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Logo of nihpaAbout Author manuscriptsSubmit a manuscriptHHS Public Access; Author Manuscript; Accepted for publication in peer reviewed journal;
Bioorg Med Chem Lett. Author manuscript; available in PMC 2012 December 22.
Published in final edited form as:
PMCID: PMC3528973

Development of small-molecule probes that selectively kill cells induced to express mutant RAS


Synthetic lethal screening is a chemical biology approach to identify small molecules that selectively kill oncogene-expressing cell lines with the goal of identifying pathways that provide specific targets against cancer cells. We performed a high-throughput screen of 303,282 compounds from the National Institutes of Health-Molecular Libraries Small Molecule Repository (NIH-MLSMR) against immortalized BJ fibroblasts expressing HRASG12V followed by a counterscreen of lethal compounds in a series of isogenic cells lacking the HRASG12V oncogene. This effort led to the identification of two novel molecular probes (PubChem CID 3689413, ML162 and CID 49766530, ML210) with nanomolar potencies and 4–23 fold selectivities, which can potentially be used for identifying oncogene-specific pathways and targets in cancer cells.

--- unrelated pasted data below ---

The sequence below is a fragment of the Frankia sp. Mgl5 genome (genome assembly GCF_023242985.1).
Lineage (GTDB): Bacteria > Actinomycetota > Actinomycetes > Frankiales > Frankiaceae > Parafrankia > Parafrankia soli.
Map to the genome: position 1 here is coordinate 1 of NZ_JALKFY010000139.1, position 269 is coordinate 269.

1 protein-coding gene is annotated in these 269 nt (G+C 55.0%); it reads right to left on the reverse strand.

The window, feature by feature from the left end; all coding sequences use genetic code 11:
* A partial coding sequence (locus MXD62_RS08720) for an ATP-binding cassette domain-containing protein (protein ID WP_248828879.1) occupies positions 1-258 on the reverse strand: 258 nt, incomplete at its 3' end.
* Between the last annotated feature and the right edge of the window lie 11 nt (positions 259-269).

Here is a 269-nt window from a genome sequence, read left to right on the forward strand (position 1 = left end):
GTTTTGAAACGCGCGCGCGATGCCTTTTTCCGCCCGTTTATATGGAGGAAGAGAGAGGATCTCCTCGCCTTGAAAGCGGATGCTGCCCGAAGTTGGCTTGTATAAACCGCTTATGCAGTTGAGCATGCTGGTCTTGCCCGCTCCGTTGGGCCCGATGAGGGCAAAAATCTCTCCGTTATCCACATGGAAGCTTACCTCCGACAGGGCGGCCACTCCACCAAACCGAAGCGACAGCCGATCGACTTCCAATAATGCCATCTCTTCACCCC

Keywords: RAS oncogene, Synthetic lethal, α-chloroamide, Nitroisoxazole, MLPCN probes

The first rat sarcoma (RAS) oncogene was discovered as a genetic element from the Harvey and Kirsten rat sarcoma viruses with the ability to immortalize mammalian cells [1,2,3]. Mutated RAS oncogenes (i.e., HRAS, NRAS, and KRAS) are found in 10–20% of all human cancers and hence are attractive targets for drug development. Despite significant efforts [4], currently there are no drugs directly targeting mutated RAS oncogenes. Thus, several modes of indirect approaches have emerged for targeting RAS including the use of synthetic lethality.